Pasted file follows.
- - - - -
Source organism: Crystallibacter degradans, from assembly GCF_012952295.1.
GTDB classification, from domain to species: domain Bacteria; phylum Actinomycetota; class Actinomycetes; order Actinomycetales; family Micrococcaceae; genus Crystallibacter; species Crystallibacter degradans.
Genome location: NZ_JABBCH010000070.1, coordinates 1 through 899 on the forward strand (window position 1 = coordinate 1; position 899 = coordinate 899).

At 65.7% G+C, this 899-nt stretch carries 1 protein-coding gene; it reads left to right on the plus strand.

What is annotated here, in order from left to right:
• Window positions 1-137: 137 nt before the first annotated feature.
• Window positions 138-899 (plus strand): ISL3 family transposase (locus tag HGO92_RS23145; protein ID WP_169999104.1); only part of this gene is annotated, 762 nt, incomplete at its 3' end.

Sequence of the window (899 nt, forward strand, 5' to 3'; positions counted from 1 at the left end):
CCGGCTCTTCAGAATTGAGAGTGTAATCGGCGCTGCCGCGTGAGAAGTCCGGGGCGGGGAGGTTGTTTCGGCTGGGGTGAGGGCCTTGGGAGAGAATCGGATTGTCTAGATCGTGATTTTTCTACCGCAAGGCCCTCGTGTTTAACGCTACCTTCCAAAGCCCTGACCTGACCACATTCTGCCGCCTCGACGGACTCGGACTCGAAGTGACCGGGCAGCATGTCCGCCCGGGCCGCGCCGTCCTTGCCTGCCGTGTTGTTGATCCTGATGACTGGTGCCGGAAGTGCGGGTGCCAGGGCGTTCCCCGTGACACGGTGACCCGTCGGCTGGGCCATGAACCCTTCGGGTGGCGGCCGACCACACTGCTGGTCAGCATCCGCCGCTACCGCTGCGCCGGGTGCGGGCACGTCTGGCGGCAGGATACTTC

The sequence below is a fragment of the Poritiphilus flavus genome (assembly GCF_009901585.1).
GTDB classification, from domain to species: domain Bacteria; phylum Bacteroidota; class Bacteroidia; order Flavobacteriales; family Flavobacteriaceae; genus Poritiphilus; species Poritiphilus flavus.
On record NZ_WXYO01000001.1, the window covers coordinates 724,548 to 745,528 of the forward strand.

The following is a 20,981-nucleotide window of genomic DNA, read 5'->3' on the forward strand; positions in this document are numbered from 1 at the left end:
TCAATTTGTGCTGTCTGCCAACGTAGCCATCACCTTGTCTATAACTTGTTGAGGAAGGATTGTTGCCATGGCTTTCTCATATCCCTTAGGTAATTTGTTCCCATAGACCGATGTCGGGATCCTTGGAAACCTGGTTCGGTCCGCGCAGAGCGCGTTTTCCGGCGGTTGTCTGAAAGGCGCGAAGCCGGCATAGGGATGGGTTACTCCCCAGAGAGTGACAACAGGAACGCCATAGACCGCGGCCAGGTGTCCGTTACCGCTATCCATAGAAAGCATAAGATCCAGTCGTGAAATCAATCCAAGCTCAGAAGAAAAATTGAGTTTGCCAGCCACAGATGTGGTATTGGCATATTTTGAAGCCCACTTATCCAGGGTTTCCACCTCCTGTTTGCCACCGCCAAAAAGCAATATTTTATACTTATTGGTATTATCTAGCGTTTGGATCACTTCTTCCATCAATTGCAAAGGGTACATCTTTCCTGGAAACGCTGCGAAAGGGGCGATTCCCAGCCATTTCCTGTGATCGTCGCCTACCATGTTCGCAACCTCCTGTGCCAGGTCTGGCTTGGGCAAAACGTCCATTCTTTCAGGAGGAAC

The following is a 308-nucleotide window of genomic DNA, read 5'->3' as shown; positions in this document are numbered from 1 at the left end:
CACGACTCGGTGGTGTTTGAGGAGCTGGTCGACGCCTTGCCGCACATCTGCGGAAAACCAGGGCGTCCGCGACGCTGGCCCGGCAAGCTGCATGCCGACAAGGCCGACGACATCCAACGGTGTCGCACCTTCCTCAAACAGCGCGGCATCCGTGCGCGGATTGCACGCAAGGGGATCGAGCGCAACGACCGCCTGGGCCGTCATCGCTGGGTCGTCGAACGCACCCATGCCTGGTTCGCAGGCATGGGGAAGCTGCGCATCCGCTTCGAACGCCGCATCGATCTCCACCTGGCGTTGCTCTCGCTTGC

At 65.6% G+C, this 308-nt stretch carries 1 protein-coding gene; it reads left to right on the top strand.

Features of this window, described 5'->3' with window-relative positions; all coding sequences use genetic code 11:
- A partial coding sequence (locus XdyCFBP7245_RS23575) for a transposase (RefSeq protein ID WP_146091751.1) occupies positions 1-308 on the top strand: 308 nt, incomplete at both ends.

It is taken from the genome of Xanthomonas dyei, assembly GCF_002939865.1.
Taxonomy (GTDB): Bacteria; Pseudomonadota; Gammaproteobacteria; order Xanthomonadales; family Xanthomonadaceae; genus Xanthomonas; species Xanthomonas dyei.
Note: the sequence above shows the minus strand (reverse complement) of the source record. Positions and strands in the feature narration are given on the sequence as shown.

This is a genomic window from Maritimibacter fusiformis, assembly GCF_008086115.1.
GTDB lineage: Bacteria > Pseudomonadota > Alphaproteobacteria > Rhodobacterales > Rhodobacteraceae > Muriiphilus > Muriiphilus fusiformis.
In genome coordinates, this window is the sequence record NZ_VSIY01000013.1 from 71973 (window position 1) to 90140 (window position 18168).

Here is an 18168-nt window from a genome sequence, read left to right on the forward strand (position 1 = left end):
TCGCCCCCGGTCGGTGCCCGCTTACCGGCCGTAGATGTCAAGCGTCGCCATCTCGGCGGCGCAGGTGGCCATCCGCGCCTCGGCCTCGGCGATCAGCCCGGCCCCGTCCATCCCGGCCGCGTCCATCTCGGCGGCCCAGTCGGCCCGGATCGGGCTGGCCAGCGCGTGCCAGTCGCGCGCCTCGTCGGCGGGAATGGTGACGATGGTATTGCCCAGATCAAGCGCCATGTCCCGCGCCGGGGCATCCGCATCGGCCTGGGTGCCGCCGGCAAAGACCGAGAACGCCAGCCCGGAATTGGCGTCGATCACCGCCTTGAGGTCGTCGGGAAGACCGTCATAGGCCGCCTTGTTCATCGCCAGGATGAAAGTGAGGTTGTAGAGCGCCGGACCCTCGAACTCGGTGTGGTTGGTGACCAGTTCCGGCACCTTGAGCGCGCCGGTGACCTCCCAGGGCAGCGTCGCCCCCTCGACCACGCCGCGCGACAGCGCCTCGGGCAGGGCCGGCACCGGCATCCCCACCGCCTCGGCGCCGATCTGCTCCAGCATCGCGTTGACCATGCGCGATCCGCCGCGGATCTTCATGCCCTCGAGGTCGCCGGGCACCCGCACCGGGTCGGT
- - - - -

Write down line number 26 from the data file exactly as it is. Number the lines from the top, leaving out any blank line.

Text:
Here is an 18168-nt window from a genome sequence, read left to right on the forward strand (position 1 = left end):